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There was a post a couple weeks back in the New York Times Bits Blog called, "TaskRabbit Looks to Expand Cities and Offer an A.P.I."

Its a pretty straightforward post about the San Francisco based start-up, that gets you in touch with friendly, reliable people who can help you get just about anything you need done. At first glance, it is a pretty standard post. However I feel there are two things very notable about this post and more specifically, it’s title:

TaskRabbit Looks to Expand Cities and Offer an A.P.I.

One, the launching of an API is tied directly to the startups expansion into other cities. Those of us in the know, understand the important role an API plays in scaling your company, but explaining this to mainstream audiences is so important.

Two, that the acronym "API" gets used in a title of a mainstream publication like the New York Times.  Of course they spell it out in the article, but the editor expects that the user will understand the acronym in the title.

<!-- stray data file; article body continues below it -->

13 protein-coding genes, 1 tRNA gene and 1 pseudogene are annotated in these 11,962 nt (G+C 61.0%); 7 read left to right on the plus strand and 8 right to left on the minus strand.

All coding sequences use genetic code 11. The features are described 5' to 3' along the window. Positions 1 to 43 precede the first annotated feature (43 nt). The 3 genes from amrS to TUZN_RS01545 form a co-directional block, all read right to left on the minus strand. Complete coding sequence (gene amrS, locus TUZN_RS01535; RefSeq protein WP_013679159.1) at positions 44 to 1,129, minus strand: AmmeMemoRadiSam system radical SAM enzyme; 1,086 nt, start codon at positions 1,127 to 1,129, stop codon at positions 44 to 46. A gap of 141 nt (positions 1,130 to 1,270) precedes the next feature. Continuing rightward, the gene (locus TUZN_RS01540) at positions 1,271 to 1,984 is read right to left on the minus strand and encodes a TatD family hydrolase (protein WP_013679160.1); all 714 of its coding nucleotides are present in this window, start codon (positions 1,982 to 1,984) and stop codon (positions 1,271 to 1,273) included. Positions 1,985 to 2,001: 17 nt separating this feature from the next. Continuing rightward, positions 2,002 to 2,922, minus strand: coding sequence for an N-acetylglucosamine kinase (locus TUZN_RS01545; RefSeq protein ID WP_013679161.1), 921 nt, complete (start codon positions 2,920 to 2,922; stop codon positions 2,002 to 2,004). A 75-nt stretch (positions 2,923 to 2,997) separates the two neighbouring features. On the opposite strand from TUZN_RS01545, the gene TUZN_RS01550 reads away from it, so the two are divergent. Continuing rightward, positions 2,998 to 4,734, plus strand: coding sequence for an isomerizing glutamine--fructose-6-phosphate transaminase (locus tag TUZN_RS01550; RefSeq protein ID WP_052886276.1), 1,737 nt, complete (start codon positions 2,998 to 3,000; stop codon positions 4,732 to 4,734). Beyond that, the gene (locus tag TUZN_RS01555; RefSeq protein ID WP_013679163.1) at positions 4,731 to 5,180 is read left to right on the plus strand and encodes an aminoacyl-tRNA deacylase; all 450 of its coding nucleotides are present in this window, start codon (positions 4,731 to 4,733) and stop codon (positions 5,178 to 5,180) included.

There are many API stories in 2011, but I think this really shows APIs are coming of age, when it is acceptable for a wider, mainstream audience to accept the term into their vocabulary.

One of the things I like about APIs is they are a silent, but powerful force behind many industry sectors including e-commerce, social, cloud computing and mobile computing. I think this use of API in the NYT represent classic API style, a silent coming of age, showing APIs are being adopted by a mainstream audience.




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